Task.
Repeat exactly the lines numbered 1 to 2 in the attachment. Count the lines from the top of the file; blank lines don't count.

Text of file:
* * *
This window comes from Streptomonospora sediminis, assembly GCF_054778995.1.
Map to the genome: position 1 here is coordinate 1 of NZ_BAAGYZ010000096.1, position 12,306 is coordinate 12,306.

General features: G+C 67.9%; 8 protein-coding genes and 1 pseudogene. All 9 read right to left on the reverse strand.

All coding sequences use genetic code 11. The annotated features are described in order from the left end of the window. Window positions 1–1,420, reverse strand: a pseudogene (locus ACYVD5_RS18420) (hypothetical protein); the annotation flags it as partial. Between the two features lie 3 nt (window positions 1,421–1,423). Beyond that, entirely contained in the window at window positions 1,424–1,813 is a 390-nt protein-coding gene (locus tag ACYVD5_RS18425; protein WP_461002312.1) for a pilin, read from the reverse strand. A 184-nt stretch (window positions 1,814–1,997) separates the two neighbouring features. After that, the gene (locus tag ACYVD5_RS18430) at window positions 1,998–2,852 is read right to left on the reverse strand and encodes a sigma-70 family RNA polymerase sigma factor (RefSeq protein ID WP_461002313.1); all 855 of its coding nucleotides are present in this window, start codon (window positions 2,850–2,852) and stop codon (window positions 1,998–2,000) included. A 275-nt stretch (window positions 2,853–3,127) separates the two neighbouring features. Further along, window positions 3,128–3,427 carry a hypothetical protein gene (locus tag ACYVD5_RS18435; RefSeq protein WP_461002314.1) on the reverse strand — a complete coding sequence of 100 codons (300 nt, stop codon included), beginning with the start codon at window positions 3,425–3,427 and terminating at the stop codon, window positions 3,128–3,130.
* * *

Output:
This window comes from Streptomonospora sediminis, assembly GCF_054778995.1.
Map to the genome: position 1 here is coordinate 1 of NZ_BAAGYZ010000096.1, position 12,306 is coordinate 12,306.